Monday, March 12, 2012

Recent Albums You Might Have Slept On Vol. 1

Saul Williams, "Volcanic Sunlight"
This album was actually released in November of last year, and I had mentioned its release before. This is very much a something-for-everybody kind of album, as there are all kinds of songs on here: fun, happy songs with simple hooks (“Girls on Saturn”); songs that you definitely want to play at your next house-party (“Dance”); songs with lots of poetry (“Look to the Sun,” “Explain My Heart”); and the more trippy, experimental songs (“Diagram”). There is a bit of dance album feel to a lot of the music, but the lyrics are at the level of what fans of Saul Williams would expect, so they would not be disappointed.

Outernational, "Todos Somos Ilegales (We Are All Illegals)"

This album was released online at the end of 2011 to provide a soundtrack to resistance and revolution—it is “future rock” after all. There have been some good things said of the album, some of which you can find on the band’s Tumblr page. Here I’ll focus on my highlights, which include the funky “The Beginning Is Here,” which looks to set the tone for 2012; “We Are All Illegals,” a new anthem for all those fighting against the attacks on immigrants featuring a bunch of guest stars on the track, including some short but politically sharp lines from Residente of Calle 13; “Canta El Rio,” a beautiful and eerie sounding song with Ceci Bastida providing vocals; and my personal favorite, “Que Queremos,” which the band has been playing at shows for a long time and finally released. It’s a pay-what-you-can album, so there’s no excuse not to have it on your computer’s music library right now!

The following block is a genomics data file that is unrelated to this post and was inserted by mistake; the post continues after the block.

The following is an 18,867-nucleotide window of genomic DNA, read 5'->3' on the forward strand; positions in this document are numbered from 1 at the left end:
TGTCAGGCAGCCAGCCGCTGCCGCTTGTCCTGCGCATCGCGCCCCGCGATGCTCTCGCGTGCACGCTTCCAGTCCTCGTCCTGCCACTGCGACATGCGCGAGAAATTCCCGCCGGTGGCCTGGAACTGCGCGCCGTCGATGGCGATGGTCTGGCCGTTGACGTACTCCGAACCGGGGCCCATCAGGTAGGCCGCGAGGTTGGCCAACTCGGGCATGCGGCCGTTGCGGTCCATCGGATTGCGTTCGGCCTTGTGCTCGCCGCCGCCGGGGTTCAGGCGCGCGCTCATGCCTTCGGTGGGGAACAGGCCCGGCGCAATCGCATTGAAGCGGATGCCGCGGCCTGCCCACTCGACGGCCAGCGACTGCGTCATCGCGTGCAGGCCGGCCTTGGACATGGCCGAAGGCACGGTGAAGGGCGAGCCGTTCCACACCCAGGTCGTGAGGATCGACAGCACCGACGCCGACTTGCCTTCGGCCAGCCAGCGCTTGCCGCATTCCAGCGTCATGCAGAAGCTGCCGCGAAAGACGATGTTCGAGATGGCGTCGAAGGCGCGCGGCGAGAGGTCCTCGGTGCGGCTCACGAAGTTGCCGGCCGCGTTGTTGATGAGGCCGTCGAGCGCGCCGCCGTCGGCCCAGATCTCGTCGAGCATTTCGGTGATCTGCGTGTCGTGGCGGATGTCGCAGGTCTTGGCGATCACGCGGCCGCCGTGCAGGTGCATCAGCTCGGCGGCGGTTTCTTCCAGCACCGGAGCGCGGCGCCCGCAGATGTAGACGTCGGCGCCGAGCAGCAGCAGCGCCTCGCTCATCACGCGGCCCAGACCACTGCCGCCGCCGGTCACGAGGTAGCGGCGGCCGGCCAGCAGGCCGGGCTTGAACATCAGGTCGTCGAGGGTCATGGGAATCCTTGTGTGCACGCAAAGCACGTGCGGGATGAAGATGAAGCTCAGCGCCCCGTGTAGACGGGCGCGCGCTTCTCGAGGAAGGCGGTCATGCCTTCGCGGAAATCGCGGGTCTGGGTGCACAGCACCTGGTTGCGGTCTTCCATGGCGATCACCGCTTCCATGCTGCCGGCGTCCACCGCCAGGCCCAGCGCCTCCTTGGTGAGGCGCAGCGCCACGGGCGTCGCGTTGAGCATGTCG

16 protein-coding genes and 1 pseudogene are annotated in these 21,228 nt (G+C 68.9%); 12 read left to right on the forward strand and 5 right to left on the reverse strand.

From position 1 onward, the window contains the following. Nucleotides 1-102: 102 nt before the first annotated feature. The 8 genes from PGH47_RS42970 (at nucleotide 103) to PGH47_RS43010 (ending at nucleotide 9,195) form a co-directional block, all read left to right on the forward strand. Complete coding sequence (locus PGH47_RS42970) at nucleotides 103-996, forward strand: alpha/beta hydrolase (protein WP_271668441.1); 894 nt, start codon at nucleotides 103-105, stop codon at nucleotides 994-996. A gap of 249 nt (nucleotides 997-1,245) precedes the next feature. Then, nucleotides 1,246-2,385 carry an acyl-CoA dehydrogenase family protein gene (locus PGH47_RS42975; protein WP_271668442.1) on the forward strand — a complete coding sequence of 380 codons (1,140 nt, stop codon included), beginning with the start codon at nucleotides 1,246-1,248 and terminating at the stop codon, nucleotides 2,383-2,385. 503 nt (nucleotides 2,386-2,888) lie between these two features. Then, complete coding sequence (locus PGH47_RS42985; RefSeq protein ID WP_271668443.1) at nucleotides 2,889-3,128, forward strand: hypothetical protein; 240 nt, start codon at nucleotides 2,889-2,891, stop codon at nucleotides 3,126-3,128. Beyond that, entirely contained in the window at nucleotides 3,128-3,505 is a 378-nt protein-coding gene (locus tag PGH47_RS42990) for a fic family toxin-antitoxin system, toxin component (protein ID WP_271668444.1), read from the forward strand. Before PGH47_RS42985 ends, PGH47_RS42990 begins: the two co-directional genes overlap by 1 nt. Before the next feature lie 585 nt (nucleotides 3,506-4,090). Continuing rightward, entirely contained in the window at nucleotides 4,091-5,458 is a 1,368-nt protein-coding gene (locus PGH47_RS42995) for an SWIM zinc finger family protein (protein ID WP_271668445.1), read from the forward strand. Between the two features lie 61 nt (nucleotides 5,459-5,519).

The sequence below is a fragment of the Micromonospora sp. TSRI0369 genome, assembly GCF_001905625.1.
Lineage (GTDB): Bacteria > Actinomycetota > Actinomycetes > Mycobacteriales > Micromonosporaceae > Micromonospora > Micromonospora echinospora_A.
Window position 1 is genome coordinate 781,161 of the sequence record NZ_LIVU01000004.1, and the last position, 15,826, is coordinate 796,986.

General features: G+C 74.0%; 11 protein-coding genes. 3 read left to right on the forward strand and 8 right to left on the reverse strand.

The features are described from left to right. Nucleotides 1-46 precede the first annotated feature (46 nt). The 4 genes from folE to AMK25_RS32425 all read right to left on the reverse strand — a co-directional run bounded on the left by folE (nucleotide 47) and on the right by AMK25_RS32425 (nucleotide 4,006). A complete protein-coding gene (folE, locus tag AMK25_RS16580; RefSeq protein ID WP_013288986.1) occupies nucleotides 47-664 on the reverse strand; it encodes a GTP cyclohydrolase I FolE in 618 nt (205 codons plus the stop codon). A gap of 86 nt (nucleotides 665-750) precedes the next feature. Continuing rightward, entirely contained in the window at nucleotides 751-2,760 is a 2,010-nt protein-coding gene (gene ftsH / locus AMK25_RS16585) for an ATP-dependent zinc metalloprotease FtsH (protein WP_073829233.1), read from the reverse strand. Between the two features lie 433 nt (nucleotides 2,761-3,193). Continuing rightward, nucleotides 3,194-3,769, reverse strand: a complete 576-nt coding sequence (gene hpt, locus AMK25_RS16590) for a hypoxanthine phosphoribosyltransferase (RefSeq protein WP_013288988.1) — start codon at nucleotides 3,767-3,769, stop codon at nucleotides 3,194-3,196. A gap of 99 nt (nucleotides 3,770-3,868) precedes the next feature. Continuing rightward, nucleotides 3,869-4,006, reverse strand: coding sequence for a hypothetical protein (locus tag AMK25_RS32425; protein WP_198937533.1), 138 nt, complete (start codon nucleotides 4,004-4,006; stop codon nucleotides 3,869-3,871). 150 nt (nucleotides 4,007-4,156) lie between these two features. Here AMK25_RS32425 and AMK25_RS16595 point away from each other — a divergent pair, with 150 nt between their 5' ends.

Ana Tijoux, "La Bala"

The first album that I was excited to hear this year and it did not disappoint. It starts off strong with the title-track, “La Bala,” and then quickly hits its high-point with “Shock,” and you know right away that this album will be even more politically charged than her previous work—of course, with everything that is going on in her home country of Chile, you can’t be surprised that it was a politically heavy album. Some have said that they did not dig the beats as much as they did on her previous album, and although I agree (just a little), I have to say that the songs are just more meaningful and powerful than her last disc. (Also, I love her singing; her voice reminds me a bit of Nelly Furtado).

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